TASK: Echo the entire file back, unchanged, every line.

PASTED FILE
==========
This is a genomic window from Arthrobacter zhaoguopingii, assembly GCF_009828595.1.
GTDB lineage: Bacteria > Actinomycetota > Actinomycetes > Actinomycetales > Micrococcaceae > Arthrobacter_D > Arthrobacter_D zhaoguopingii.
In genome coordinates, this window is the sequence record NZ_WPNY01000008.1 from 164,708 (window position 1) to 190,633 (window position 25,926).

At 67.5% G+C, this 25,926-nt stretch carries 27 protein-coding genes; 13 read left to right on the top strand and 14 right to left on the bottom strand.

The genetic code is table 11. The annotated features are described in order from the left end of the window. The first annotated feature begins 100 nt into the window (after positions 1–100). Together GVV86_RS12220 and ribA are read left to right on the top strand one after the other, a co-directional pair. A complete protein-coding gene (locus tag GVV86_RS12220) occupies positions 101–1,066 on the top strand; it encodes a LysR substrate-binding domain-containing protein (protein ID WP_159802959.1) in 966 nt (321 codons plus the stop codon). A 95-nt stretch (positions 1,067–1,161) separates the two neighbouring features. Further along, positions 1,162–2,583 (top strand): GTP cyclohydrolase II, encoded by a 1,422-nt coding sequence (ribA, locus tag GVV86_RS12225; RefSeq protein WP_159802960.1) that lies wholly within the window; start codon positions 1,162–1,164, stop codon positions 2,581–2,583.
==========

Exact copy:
This is a genomic window from Arthrobacter zhaoguopingii, assembly GCF_009828595.1.
GTDB lineage: Bacteria > Actinomycetota > Actinomycetes > Actinomycetales > Micrococcaceae > Arthrobacter_D > Arthrobacter_D zhaoguopingii.
In genome coordinates, this window is the sequence record NZ_WPNY01000008.1 from 164,708 (window position 1) to 190,633 (window position 25,926).

At 67.5% G+C, this 25,926-nt stretch carries 27 protein-coding genes; 13 read left to right on the top strand and 14 right to left on the bottom strand.

The genetic code is table 11. The annotated features are described in order from the left end of the window. The first annotated feature begins 100 nt into the window (after positions 1–100). Together GVV86_RS12220 and ribA are read left to right on the top strand one after the other, a co-directional pair. A complete protein-coding gene (locus tag GVV86_RS12220) occupies positions 101–1,066 on the top strand; it encodes a LysR substrate-binding domain-containing protein (protein ID WP_159802959.1) in 966 nt (321 codons plus the stop codon). A 95-nt stretch (positions 1,067–1,161) separates the two neighbouring features. Further along, positions 1,162–2,583 (top strand): GTP cyclohydrolase II, encoded by a 1,422-nt coding sequence (ribA, locus tag GVV86_RS12225; RefSeq protein WP_159802960.1) that lies wholly within the window; start codon positions 1,162–1,164, stop codon positions 2,581–2,583.